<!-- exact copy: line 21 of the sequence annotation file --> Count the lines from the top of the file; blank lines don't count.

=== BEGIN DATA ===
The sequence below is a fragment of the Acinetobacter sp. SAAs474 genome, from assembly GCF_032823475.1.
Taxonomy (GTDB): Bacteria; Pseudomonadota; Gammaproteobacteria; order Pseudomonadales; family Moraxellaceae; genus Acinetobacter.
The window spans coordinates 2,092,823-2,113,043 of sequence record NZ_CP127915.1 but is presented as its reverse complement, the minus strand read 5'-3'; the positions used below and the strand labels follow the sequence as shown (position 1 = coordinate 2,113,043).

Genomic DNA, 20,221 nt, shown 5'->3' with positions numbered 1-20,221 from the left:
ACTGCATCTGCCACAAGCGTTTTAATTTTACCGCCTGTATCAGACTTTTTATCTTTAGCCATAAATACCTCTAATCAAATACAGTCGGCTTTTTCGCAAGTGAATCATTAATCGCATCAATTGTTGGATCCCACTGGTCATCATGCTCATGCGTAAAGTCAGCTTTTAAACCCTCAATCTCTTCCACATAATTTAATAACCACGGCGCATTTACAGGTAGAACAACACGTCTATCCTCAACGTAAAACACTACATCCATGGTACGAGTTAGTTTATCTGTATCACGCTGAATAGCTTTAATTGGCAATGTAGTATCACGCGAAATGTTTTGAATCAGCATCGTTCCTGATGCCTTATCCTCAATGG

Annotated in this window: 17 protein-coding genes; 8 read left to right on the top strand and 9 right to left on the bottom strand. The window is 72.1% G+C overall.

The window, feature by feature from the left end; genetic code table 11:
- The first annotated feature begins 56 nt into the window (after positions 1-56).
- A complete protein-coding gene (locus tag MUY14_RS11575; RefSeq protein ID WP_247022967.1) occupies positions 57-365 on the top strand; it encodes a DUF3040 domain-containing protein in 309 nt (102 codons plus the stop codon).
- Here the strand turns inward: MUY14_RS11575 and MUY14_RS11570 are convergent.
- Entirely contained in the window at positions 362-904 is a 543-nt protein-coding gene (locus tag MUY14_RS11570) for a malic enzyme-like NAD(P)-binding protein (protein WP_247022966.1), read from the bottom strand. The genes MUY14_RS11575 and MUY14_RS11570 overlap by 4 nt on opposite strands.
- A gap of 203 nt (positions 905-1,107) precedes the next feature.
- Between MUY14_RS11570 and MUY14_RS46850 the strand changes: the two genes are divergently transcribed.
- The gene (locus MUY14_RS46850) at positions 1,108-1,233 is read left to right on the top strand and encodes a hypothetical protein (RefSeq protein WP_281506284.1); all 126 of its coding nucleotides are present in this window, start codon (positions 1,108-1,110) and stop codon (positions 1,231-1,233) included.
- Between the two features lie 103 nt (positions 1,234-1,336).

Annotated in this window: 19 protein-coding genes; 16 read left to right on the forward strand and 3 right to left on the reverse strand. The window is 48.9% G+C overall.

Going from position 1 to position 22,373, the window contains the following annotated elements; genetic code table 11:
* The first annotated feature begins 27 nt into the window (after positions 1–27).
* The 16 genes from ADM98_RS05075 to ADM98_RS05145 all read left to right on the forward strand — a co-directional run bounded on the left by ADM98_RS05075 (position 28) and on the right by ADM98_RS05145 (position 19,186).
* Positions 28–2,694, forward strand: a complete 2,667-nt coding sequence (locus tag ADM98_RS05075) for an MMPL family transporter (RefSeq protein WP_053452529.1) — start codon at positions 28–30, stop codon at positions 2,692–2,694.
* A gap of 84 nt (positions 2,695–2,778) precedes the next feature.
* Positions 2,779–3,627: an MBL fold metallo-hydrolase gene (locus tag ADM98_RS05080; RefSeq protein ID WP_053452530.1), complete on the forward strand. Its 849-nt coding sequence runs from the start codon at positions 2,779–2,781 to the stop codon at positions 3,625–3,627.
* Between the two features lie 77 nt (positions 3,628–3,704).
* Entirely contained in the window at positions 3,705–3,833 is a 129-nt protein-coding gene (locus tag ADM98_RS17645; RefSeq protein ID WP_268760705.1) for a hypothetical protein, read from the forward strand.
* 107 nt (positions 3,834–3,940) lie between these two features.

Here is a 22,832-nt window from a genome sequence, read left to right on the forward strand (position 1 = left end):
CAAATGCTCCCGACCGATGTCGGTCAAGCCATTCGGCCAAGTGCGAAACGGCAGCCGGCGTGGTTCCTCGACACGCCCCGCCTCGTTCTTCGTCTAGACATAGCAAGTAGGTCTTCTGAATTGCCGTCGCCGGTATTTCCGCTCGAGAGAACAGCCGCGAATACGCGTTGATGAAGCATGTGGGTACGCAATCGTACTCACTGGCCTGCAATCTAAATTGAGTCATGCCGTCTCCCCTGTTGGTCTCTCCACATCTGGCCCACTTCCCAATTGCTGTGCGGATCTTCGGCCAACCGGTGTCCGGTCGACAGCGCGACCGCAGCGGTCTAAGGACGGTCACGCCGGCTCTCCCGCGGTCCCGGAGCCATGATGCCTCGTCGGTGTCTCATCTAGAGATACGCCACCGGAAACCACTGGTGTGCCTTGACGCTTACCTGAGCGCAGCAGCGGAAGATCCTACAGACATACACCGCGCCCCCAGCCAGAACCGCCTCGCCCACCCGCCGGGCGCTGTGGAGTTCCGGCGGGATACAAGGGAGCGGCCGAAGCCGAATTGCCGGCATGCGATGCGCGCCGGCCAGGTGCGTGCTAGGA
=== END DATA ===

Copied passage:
* A gap of 84 nt (positions 2,695–2,778) precedes the next feature.